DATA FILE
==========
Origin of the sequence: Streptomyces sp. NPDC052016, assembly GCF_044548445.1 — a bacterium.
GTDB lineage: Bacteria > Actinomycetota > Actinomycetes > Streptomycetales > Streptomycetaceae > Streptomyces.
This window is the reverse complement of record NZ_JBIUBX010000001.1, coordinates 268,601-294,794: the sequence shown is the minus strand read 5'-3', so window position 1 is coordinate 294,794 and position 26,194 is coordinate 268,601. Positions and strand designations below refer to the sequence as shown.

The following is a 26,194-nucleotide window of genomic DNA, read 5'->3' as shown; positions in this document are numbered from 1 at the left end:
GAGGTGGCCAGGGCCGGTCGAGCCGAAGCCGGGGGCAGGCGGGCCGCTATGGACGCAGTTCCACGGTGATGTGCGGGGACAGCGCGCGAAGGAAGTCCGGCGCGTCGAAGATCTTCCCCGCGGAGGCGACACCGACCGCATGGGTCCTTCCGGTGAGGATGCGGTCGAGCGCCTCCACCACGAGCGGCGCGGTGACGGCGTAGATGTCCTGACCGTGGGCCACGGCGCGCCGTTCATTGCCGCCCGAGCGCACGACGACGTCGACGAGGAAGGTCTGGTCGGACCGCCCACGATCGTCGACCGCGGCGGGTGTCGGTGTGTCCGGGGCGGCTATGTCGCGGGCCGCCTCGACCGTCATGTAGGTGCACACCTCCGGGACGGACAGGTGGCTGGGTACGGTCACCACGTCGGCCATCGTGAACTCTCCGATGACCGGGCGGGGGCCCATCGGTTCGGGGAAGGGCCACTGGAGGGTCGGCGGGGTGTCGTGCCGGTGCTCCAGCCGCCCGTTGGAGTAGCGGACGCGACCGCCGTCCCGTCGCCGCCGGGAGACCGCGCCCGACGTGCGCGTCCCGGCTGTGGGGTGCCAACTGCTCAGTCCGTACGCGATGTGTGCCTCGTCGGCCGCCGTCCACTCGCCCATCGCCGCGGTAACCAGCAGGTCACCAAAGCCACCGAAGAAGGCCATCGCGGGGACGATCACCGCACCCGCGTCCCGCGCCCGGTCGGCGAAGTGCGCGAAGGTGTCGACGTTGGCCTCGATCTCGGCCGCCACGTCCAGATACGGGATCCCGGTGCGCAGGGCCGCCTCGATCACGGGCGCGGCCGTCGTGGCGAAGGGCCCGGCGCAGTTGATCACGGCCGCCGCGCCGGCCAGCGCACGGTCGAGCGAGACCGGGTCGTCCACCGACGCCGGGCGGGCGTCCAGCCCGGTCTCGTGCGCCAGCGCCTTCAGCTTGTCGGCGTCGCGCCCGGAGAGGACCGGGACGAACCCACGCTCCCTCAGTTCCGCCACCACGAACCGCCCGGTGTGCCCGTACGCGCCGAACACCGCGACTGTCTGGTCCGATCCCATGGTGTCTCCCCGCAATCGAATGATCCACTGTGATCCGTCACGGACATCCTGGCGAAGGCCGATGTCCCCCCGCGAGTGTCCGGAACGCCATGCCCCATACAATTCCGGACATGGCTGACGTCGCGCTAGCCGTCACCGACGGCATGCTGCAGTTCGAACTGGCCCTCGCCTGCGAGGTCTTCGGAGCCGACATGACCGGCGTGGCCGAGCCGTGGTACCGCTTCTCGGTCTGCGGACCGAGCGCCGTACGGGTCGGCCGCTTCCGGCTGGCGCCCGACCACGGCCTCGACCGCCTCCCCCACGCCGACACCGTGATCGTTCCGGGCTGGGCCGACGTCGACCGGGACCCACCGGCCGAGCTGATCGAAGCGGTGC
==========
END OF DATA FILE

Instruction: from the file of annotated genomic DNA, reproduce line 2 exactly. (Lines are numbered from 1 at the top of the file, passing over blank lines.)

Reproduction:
GTDB lineage: Bacteria > Actinomycetota > Actinomycetes > Streptomycetales > Streptomycetaceae > Streptomyces.